Director Antoine Fuqua acquires celebrity slapping actor – Will Smith, in his latest project based on a true story – Emancipation, which gives us a glimpse into the life of former slave Peter and his perilous journey to freedom.


Peter, a slave, flees a plantation in Louisiana after he was whipped within an inch of his life. He has to outwit cold-blooded hunters and the unforgiving swamps of Louisiana on a torturous journey north.


And straight out of the bat, my first thought about this movie ten minutes within was “I couldn’t have survived during these times”, the brutality and mindset of white people were so twisted and inhumane.


Emancipation is one of those movies that should strike a nerve in the African-American people and their warped behavior towards white people.


I mean how can anyone expect these two races to get along without any sort of resentment after what their ancestors had to go through? There’s a deeper conversation that has to be held, no piece of paper or writing can ever erase the emotional trauma that has been established.


Thankfully Emancipation is viewed in a black-and-white coloring scheme with vague shades of green and blue now and then, which assists the audience and their viewing experience of the film because otherwise if this movie was done in full color, all you’d see is blood everywhere.


Will Smith’s performance of Peter is a bit wonky due to his accent, however, accent aside he does a remarkable job at making you feel his pain, agony, and desperation as he tries everything in his power to get back to his wife and kids.


Can you imagine fighting an alligator in its territory and coming up clutch? After all those whippings to his back which would leave most people permanently bedridden yet Peter through his belief in God and only God alone could he walk after all that.


This brought tears to my eyes to see such a dedicated, God-fearing man constantly brought to his knees to do the bidding of others.


The same could be said about Ben Foster who plays Fassel the hunter. What a powerful performance, so moving yet devoid of emotion.


You’d think the man enjoyed hunting down black people but his lack of emotion toward finding them brings him no pleasure or satisfaction. The man expresses no emotion throughout the entire movie as if his spirit died on the day his father killed his caretaker, which is truly sad.


But it also reiterates the note that children are born innocent and that all this hatred of superiority is taught to them by their parents.


Another element that makes Emancipation a marvelous movie to watch is the captivating cinematography by Robert Richardson, whose camera angles and close-up shoots are just breathtaking.


You could make a photo album of this entire movie, and the same emotions you felt during the movie would be felt through the pictures alone.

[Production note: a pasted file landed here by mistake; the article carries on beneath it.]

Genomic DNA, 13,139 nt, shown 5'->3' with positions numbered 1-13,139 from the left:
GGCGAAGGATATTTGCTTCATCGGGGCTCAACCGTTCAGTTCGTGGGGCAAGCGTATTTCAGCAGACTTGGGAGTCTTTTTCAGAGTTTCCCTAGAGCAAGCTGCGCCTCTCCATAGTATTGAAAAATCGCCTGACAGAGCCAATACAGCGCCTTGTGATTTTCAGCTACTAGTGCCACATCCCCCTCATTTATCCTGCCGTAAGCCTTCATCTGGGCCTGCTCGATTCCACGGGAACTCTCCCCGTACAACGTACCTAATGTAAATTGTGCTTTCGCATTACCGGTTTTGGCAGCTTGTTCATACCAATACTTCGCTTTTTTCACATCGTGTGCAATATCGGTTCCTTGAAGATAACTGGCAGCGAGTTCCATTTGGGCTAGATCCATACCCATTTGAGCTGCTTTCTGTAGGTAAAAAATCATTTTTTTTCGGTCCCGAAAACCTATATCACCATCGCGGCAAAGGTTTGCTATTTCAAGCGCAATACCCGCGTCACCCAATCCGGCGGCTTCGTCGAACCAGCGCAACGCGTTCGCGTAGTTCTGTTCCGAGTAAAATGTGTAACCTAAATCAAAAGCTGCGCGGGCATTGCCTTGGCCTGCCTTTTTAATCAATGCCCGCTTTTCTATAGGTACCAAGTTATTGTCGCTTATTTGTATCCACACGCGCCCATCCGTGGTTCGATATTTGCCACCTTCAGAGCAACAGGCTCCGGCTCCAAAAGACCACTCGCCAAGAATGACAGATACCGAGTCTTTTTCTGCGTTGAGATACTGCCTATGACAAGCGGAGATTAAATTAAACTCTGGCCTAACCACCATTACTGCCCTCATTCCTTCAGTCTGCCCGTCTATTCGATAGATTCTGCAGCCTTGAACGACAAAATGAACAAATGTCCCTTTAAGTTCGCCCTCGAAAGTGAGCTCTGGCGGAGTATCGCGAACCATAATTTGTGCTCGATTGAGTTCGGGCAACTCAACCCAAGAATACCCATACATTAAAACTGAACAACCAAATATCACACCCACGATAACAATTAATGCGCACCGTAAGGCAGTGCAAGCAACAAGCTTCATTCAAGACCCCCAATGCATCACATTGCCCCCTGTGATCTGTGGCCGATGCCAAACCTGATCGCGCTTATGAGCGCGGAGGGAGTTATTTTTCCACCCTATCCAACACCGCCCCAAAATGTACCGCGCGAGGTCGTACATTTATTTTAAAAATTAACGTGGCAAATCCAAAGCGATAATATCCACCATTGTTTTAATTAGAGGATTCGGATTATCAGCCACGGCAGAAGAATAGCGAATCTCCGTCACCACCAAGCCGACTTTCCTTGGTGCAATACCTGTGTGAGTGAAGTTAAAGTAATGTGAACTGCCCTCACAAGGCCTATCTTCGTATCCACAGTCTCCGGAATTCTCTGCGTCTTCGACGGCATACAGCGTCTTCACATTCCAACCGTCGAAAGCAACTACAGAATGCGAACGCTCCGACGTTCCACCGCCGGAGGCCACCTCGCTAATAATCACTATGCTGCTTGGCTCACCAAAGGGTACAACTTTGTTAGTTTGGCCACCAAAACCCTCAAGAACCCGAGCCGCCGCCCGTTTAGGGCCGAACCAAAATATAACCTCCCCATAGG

Pacing-wise, Emancipation is a chase movie that revolves around Peter being chased by Fassel all over the Louisiana swamps after his abrupt escape, however, many of these scenes do become repetitive and could have done without but I do understand that there were meant to express the hardships that Peter had to go endure to get his freedom, I mean the man went through hell.


All in all, Emancipation dedicates its time to show us only a glimpse of the hardships that one black man had to endure to achieve any relief of freedom. It also expresses with close borderlines that freedom was never free to begin with, because whilst African-Americans have had to fight for their freedom, the majority of white demography has always had it easy.


Even now till this day, the unfairness against African-Americans still rages on. Otherwise please explain to me why black people born in America with lineages over 200 years are still referred to as “Africa-American”? Whereas the rest of the world refers to them as Americans? Let me digress.


I give Emancipation a 5 out of 5 ratings.


You can watch Emancipation on Apple TV+.


Thank you for reading another review from, LSR. It’s so good to be back ladies and gentlemen.Emancipation
Star Ratings

Antoine Fuqua

“It became critical for me to illustrate the farthest extent of those ideas, when we let them take root and fester, what that can turn into. A big part of this was to create a reminder, to avert some of the same problems that we have made as a country in the past.”

Peter, a slave, flees a plantation in Louisiana after he was whipped within an inch of his life. He has to outwit cold-blooded hunters and the unforgiving swamps of Louisiana on a torturous journey north.
  • Will Smith
  • Ben Foster
  • Mustafa Shakir
  • Steven Ogg
  • Imani Pullum
  • Charmaine Bingwa
  • Gilbert Owuor
  • Aaron Clifton Moten
  • Timothy Hutton
  • David Denman
  • Paul Ben-Victor
  • Grant Harvey
  • Jesse C. Boyd
  • Ronnie Gene Blevins
  • Jayson Warner Smith
  • Donald Paul
  • Clyde Jones
  • Michael Luwoye
  • Damien D. Smith
  • Jabbar Lewis
  • Apple Studios
  • Apple Original Films Overbrook Entertainment
  • Westbrook Studios McFarland Entertainment
  • Escape Artists
  • 2h 12mins

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